Marine Biology

, Volume 53, Issue 3, pp 257–262 | Cite as

Food-Web structure and the fractionation of Carbon isotopes in the bering sea

  • T. McConnaughey
  • C. P. McRoy
Article

Abstract

13C undergoes modes biomagnification in the food web, apparently as a result of being respired at a slower specific rate than12C. The degree of13C enrichment at each “trophic level” is related to the fraction of assimilated carbon which is respired. Qualitative and semi-quantitative aspects of ecosystem carbon cycling can therefore be deduced from13C enrichments, provided that isotope enrichments arising from other causes are accounted for. Most important among these is lipid storage, which enriches animals in12C. This complication can be handled in various ways, here it was done by “normalizing”13C:12C ratios to a constant lipid content. Remaining variations in13C:12C ratio presumably result mainly from respiratory isotope fractionation. The Bering Sea ecosystem provided a test for this procedure. Our results illustrate certain aspects of food web structure and suggest varous functional aspects.

Literature Cited

  1. Degens, E.T., G. Gotthardt and E. Reppmann: Metabolic fractionation of carbon isotopes in marine plankton — II. Data on samples collected off the coasts of Peru and Ecuador. Deep-Sea Res.15, 11–20 (1968)Google Scholar
  2. DeNiro, M.J. and S. Epstein: Influence of diet on the distribution of carbon isotopes in animals. Geochim. cosmochim. Acta42, 495–506 (1978)Google Scholar
  3. Eadie, B.J.: Distribution and fractionation of stable carbon isotopes in the Antarctic ecosystem, 110 pp. Ph.D. dissertation, Texas A&M University, College Station 1972Google Scholar
  4. — and L.M. Jeffrey:13C analysis of oceanic particulate organic matter. Mar. Chem.1, 199–209 (1973)Google Scholar
  5. Fry, B.D.: Stable carbon isotope ratios — a tool for tracing food webs, 126 pp. M.A. thesis, University of Texas, Austin 1977Google Scholar
  6. Haines, E.B.: Relation between the stable carbon isotope composition of fiddler crabs, plants, and soils in a salt marsh. Limnol. Oceanogr.21, 880–882 (1976)Google Scholar
  7. Isaacs, J.D.: Unstructured marine food webs and “pollutant analogues”. Fish. Bull. U.S.70, 1053–1059 (1972)Google Scholar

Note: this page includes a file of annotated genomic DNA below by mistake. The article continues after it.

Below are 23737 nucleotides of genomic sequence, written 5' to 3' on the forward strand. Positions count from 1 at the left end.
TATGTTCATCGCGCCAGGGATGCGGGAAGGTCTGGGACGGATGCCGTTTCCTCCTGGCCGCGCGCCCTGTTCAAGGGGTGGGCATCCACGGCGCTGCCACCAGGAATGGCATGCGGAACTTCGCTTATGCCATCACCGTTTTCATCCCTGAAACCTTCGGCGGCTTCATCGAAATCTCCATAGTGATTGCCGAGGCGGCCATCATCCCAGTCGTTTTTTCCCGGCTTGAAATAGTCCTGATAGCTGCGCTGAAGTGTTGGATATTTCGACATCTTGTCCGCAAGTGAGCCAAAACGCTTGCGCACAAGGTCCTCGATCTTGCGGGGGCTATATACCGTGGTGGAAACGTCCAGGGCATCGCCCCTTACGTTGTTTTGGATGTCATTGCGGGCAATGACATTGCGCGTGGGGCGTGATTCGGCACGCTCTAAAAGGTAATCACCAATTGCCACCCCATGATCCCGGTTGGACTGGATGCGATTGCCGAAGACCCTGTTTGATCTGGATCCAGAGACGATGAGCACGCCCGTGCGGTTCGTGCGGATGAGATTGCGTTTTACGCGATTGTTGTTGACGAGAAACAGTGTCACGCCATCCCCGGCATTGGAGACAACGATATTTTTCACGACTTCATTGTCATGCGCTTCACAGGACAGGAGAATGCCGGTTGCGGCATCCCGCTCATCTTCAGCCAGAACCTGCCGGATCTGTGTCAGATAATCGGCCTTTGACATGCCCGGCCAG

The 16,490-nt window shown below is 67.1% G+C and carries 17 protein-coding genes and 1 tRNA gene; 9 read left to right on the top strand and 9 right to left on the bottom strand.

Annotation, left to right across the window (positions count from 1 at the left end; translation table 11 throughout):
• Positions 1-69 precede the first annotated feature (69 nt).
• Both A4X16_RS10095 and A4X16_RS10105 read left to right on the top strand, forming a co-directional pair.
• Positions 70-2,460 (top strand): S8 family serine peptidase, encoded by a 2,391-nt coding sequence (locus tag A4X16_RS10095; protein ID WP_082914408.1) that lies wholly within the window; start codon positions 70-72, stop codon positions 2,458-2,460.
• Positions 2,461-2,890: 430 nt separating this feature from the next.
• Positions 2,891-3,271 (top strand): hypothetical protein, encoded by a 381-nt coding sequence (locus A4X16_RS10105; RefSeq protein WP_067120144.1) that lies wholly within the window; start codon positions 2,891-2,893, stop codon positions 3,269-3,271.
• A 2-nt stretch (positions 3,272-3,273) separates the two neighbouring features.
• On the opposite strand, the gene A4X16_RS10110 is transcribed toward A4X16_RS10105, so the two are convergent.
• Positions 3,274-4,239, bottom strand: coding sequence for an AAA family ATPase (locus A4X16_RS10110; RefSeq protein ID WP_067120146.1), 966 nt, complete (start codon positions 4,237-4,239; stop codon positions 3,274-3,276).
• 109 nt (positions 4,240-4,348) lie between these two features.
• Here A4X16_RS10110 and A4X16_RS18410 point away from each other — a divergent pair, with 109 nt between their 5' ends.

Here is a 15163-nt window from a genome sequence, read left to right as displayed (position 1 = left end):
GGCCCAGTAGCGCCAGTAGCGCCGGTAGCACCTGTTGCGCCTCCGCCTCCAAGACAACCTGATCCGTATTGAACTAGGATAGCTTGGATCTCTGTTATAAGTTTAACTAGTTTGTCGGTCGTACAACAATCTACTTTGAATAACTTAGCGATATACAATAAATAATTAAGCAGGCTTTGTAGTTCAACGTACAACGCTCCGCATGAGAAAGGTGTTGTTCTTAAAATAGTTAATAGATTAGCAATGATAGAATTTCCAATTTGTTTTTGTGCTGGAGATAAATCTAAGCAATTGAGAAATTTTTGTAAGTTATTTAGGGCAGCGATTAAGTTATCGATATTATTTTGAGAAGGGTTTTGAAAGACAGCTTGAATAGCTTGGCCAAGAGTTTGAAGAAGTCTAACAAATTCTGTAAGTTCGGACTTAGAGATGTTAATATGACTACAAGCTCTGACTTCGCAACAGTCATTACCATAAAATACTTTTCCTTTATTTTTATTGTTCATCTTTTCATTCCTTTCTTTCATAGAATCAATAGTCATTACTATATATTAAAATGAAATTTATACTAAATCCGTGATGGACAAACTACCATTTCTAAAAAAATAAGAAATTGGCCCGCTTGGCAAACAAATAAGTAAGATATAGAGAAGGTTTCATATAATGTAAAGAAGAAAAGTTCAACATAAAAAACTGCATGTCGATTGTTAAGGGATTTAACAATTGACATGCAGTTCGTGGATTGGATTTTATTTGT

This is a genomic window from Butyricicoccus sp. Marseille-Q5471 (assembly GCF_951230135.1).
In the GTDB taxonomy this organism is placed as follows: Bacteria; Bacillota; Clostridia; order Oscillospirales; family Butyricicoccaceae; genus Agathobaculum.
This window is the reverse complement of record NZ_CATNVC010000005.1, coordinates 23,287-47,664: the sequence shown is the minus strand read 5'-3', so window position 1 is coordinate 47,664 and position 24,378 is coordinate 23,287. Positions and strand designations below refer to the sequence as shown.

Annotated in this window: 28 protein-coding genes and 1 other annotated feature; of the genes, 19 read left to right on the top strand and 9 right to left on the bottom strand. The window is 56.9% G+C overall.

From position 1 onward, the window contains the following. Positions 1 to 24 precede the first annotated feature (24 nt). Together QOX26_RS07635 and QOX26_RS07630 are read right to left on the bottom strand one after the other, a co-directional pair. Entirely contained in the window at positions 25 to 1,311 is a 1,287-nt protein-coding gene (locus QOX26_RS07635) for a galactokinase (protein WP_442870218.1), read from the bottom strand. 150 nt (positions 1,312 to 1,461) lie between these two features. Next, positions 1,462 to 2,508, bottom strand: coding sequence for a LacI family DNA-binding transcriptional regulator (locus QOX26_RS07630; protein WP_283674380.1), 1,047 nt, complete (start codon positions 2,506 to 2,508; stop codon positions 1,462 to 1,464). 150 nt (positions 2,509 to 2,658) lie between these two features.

8. — Potential trophic biomasses and trace-substance concentrations in unstructured marine food-webs. Mar. Biol.22, 97–104 (1973)Google Scholar
  9. McConnaughey, T.: Ecosystems naturally labeled with carbon-13: applications to the study of consumer food webs, 127 pp. M.S. thesis, University of Alaska, Fairbanks 1978Google Scholar
  10. Mosora, F., M. Lacroix et J. Duchesne: Variations isotopiques13C/12C du CO2 respiratoire chez le rat, sous l'action d'hormones. C. r. hebd. Séanc. Acad. Sci., Paris273, 1752–1753 (1971)Google Scholar
  11. Parker, P.L., E.W. Behrens, J.A. Calder and D. Shultz: Stable carbon isotope ratio variations in the organic carbon from the Gulf of Mexico sediments. Contr. mar. Sci. Univ. Tex.16, 139–147 (1972)Google Scholar
  12. Rafter, T.A.: The dating of fossil man in Australia.In: Proceedings of Symposium on Hydrogeochemistry and Biogeochemistry. Vol. 1: Hydrogeochemistry, pp 306–336. Ed. by E. Ingerson. Washington, D.C.: Clarke Co. 1973Google Scholar
  13. Sackett, W.M., W.R. Eckelmann, M.L. Bender and A.W.H. Bé: Temperature dependence of carbon isotope composition in marine plankton and sediments. Sciences, N.Y.148, 235–237 (1965)Google Scholar
  14. Williams, P.M. and L.I. Gordon: Carbon-13: carbon-12 ratios in dissolved and particulate matter in the sea. Deep-Sea Res.17, 19–27 (1970)Google Scholar

Copyright information

© Springer-Verlag 1979

Authors and Affiliations

  • T. McConnaughey
    • 1
  • C. P. McRoy
    • 1
  1. 1.Institute of Marine ScienceUniversity of AlaskaFairbanksUSA
  2. 2.Oceanography DepartmentUniversity of WashingtonSeattleUSA

Personalised recommendations